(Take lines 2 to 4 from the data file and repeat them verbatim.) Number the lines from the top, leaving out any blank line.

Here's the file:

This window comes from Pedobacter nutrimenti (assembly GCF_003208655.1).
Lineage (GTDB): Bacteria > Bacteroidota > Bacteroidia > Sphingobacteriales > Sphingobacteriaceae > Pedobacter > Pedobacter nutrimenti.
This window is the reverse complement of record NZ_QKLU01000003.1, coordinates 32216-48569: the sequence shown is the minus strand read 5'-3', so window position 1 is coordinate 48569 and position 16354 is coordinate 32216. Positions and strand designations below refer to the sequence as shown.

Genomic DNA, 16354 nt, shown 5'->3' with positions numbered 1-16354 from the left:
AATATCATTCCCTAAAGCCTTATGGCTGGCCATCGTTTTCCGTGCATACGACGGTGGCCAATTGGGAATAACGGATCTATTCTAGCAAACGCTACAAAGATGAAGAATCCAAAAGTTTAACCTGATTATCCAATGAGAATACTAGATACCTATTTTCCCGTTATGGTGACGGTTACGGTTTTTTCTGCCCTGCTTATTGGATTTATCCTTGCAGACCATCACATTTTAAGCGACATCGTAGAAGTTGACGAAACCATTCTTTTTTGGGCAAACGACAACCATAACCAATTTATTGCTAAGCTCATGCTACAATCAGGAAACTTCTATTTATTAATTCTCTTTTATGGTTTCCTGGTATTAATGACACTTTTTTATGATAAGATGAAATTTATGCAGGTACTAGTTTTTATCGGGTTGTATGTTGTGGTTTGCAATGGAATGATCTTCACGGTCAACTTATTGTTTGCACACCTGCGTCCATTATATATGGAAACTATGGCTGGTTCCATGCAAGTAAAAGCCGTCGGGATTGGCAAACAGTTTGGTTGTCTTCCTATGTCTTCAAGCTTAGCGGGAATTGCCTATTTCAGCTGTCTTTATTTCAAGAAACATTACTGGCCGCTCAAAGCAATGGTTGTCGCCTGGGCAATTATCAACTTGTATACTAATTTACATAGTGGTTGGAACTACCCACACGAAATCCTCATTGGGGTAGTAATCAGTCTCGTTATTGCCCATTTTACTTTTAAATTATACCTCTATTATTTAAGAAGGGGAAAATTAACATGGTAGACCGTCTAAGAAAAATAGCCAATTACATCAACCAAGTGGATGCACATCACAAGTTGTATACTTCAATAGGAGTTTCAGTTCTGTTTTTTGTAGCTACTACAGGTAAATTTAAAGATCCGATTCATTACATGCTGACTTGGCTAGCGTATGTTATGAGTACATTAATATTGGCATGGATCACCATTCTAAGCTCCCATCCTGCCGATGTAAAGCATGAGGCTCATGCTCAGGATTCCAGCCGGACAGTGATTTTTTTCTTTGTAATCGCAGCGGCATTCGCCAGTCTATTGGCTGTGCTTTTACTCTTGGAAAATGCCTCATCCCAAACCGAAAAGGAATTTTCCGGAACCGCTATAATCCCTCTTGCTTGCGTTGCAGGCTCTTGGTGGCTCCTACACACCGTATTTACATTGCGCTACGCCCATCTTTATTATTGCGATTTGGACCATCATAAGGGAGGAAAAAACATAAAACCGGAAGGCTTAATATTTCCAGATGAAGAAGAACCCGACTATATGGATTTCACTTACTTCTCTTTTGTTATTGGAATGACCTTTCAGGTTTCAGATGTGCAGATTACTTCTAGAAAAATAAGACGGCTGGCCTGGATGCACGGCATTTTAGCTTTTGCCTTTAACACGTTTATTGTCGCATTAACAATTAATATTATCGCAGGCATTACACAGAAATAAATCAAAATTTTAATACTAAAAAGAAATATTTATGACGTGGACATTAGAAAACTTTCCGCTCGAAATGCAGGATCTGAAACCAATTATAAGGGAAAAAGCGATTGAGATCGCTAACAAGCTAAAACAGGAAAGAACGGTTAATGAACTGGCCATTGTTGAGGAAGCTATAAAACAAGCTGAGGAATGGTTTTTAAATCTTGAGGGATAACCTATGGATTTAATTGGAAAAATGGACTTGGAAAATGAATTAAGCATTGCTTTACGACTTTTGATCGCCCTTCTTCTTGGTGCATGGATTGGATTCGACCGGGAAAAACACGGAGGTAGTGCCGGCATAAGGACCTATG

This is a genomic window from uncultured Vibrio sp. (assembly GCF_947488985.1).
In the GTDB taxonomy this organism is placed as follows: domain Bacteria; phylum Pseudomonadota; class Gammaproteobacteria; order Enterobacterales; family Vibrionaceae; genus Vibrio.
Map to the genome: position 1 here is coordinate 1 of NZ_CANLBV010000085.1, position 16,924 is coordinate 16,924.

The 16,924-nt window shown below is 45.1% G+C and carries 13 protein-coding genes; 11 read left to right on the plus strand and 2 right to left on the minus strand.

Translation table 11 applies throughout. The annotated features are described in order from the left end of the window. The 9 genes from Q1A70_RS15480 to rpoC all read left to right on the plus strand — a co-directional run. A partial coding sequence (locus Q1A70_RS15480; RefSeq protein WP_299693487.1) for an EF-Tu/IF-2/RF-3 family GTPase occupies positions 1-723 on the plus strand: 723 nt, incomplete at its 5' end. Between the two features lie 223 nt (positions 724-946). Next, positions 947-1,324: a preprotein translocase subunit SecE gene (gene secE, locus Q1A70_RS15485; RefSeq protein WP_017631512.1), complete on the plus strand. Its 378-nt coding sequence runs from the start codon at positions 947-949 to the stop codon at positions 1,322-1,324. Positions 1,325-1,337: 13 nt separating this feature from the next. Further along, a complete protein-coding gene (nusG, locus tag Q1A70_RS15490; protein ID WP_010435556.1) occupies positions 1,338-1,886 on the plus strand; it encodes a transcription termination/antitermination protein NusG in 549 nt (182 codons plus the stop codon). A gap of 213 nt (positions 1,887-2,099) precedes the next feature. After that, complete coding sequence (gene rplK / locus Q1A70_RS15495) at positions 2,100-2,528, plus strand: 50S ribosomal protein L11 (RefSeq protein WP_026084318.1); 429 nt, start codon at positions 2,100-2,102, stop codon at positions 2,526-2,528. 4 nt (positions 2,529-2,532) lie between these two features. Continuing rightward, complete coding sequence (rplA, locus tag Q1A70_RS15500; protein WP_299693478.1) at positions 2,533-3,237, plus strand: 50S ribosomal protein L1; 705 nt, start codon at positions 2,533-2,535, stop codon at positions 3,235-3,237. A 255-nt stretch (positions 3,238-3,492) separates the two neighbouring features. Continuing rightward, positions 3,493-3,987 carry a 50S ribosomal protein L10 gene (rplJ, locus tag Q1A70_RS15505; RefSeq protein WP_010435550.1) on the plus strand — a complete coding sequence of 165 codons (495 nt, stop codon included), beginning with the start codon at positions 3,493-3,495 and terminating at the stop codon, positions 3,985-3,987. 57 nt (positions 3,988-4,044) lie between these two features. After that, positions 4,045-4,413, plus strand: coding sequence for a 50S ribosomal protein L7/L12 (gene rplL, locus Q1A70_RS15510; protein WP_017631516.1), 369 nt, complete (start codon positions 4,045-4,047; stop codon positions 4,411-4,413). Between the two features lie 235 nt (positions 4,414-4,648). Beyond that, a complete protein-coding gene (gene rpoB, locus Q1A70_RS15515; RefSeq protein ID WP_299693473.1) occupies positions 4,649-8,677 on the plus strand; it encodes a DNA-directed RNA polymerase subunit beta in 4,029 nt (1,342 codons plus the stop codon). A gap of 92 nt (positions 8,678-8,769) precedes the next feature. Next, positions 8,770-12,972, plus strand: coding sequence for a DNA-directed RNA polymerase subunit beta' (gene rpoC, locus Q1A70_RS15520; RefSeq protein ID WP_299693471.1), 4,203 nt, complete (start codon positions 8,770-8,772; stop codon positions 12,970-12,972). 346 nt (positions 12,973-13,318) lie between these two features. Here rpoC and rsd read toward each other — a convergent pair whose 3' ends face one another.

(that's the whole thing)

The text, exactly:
Lineage (GTDB): Bacteria > Bacteroidota > Bacteroidia > Sphingobacteriales > Sphingobacteriaceae > Pedobacter > Pedobacter nutrimenti.
This window is the reverse complement of record NZ_QKLU01000003.1, coordinates 32216-48569: the sequence shown is the minus strand read 5'-3', so window position 1 is coordinate 48569 and position 16354 is coordinate 32216. Positions and strand designations below refer to the sequence as shown.

Genomic DNA, 16354 nt, shown 5'->3' with positions numbered 1-16354 from the left: